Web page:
digital Maoism

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pages: 313 words: 84,312

We-Think: Mass Innovation, Not Mass Production by Charles Leadbeater


1960s counterculture, Andrew Keen, barriers to entry, bioinformatics,, call centre, citizen journalism, clean water, cloud computing, complexity theory, congestion charging, death of newspapers, Debian, digital Maoism, double helix, Edward Lloyd's coffeehouse, frictionless, frictionless market, future of work, game design, Google Earth, Google X / Alphabet X, Hacker Ethic, Hernando de Soto, hive mind, Howard Rheingold, interchangeable parts, Isaac Newton, James Watt: steam engine, Jane Jacobs, Jaron Lanier, Jean Tirole, jimmy wales, John von Neumann, Kevin Kelly, knowledge economy, knowledge worker, lone genius, M-Pesa, Mark Zuckerberg, Marshall McLuhan, Menlo Park, microcredit, new economy, Nicholas Carr, online collectivism, planetary scale, post scarcity, Richard Stallman, Silicon Valley, slashdot, social web, software patent, Steven Levy, Stewart Brand, supply-chain management, The Death and Life of Great American Cities, the market place, The Wealth of Nations by Adam Smith, The Wisdom of Crowds, Thomas Kuhn: the structure of scientific revolutions, Whole Earth Catalog, Zipcar

Available from http:// 16 Fred Turner, From Counterculture to Cyberculture (Chicago, IL/London: University of Chicago Press, 2006) 17 Patrice Flichy, The Internet Imaginaire (Cambridge, MA: MIT Press, 2007) 18 Charles Leadbeater, ‘The DIY State’, Prospect 130, January 2007 19 Fred Turner, op. cit. 20 John Markoff, What the Dormouse Said: How the Sixties Counterculture Shaped the Personal Computer Industry (Penguin, 2006) 21 Patrice Flichy, The Internet Imaginaire (Cambridge, MA: MIT Press, 2007) 22 Jonathan Lethem, ‘The Ecstasy of Influence’, Harper’s Magazine, February 2007 23 Garrett Hardin, ‘The Tragedy of the Commons’, Science 162 (1968), pp. 1243–48 24 Elenor Ostrom, Governing the Commons (Cambridge University Press, 1990) 25 Lawrence Lessig, Code and Other Laws of Cyberspace (New York, NY: Basic Books, 1999) and Free Culture (New York, NY: Penguin Press, 2004) 26 Melvyn Bragg, The Routes of English (BBC Factual and Learning, 2000); Melvyn Bragg, The Adventure of English (Hodder & Stoughton Ltd, 2003) 27 Jonathan Lethem, ‘The Ecstasy of Influence’, Harper’s Magazine, February 2007 28 Cory Doctorow et al., ‘On “Digital Maoism: The Hazards of the New Online Collectivism” By Jaron Lanier’, Edge (2006). maoism.html 29 Paul A. David, ‘From Keeping “Nature’s Secrets” to the Institutionalization of “Open Science”‘, in Rishab Aiyer Ghosh (Ed.), Code (Cambridge, MA/London: MIT Press, 2005) 30 Alessandro Nuvolari, ‘Open Source Software Development: Some Historical Perspectives’, Eindhoven Centre for Innovation Studies Working Paper 03.01 (2003); Koen Frenken and Alessandro Nuvolari, ‘The Early Development of the Steam Engine: An Evolutionary Interpretation Using Complexity Theory’, Eindhoven Centre for Innovation Studies Working Paper 03.15 (2003) Chapter 3 1 Andrew Brown, In the Beginning Was the Worm (Pocket Books, 2003) 2 Eric S.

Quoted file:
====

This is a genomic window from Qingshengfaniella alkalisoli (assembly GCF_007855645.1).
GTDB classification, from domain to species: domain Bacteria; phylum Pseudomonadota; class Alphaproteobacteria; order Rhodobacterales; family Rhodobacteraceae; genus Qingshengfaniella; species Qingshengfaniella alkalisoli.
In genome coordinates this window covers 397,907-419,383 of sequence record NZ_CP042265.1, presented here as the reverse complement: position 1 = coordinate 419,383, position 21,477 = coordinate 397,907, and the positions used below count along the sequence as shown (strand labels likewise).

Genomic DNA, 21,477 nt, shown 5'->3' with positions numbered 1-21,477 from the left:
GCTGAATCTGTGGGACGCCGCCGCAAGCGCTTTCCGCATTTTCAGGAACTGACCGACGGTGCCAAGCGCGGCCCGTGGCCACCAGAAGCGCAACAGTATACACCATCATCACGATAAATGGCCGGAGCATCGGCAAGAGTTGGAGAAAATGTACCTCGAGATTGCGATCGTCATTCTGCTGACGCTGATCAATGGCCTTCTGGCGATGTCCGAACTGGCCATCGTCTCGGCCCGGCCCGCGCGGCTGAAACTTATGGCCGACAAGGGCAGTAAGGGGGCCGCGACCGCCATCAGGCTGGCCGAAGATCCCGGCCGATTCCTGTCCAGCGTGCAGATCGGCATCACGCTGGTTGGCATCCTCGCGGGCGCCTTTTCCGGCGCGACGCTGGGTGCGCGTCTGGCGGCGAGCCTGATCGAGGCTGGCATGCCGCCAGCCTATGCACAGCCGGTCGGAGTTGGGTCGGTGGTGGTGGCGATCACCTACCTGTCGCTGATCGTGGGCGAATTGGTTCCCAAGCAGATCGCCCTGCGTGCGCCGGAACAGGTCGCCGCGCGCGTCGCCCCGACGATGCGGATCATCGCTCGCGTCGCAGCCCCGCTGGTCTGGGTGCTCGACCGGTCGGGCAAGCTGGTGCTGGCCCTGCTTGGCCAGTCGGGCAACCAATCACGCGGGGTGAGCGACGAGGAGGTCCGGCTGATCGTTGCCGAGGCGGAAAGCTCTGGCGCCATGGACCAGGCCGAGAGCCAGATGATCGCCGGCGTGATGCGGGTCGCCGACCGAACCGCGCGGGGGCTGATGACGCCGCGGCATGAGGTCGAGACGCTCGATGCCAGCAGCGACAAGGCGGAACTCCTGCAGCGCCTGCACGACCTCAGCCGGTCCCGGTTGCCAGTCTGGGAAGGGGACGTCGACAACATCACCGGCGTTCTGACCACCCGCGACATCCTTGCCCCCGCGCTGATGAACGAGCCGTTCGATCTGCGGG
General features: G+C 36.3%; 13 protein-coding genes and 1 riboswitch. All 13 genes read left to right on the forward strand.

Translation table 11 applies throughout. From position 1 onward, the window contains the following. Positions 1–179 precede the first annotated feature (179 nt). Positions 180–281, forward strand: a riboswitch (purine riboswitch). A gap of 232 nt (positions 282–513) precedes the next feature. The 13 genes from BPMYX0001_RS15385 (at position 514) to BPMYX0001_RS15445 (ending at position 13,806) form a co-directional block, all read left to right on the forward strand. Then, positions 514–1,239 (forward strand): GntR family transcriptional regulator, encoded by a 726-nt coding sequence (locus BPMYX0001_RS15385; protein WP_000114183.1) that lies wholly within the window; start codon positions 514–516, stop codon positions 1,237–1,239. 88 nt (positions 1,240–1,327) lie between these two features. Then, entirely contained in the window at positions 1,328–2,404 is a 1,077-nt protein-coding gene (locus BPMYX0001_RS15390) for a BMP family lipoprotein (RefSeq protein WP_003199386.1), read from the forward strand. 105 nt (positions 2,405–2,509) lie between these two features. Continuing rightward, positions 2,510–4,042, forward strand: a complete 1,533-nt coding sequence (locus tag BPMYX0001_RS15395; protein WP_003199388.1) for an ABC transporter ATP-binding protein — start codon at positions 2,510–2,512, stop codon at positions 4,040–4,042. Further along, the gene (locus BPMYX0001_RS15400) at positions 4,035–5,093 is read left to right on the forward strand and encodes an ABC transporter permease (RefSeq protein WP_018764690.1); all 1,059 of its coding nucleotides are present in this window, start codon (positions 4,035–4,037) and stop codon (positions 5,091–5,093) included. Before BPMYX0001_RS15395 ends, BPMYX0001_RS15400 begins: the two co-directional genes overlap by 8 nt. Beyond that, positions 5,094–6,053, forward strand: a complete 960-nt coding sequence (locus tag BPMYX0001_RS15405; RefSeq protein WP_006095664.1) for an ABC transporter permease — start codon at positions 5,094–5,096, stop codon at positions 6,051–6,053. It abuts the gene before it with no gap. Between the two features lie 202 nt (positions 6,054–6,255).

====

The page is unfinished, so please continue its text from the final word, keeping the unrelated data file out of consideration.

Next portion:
., 80 Years of Thinking at the Phillips Natuurkundig Laboratorium 1914–1994 (Amsterdam: Pallas, 2005) DiBona, Chris, Danese Cooper and Mark Stone (Eds), Open Sources 2.0 (O’Reilly, 2006) DiBona, Chris, Sam Ockman and Mark Stone (Eds), Open Sources: Voices from the Open Source Revolution (O’Reilly, 1999) Di Maggio, Paul (Ed.), The Twenty-first-Century Firm (Princeton University Press, 2001) Doctorow, Cory, et al. ‘On “Digital Maoism: The Hazards of the New Online Collectivism” By Jaron Lanier’, Edge, (2006). See maoism.html Dodgson, Mark, David Gann and Ammon Salter, Think, Play, Do: Technology, Innovation and Organization (Oxford University Press, 2005) Dodson, Sean, ‘Show and Tell Online’, Guardian, 3 February 2006 Dravis, Paul, Open Source Software: Perspectives for Development (Washington, DC: InfoDev, 2003) Ducheneaut, Nicolas, Nicholas Yee, Eric Nickell and Robert J.

There is also an element of aristocracy: people who have been involved in the community longer, who have acquired a reputation have a higher standing in the community. And then there is monarchy – that’s me – but I try to get involved as little as possible. The most contentious question about Wikipedia is the one that really matters: how good an encyclopaedia is it? Sanger argues that its quality is questionable because its experts do not vet amateur contributions. In an influential online essay cultural critic Jaron Lanier branded it a form of digital Maoism on the grounds that it promotes an anonymous collective account of knowledge that on any subject favours the often inaccurate lowest common denominator. Others allege that Wikipedia licenses gossip and falsehoods to masquerade as truth, because contributions are often not checked fully. The answer is that we do not yet know how good Wikipedia is or will become. Much will depend on how the community organises itself and that may well evolve, giving a larger role to the core to ensure quality and limit vandalism.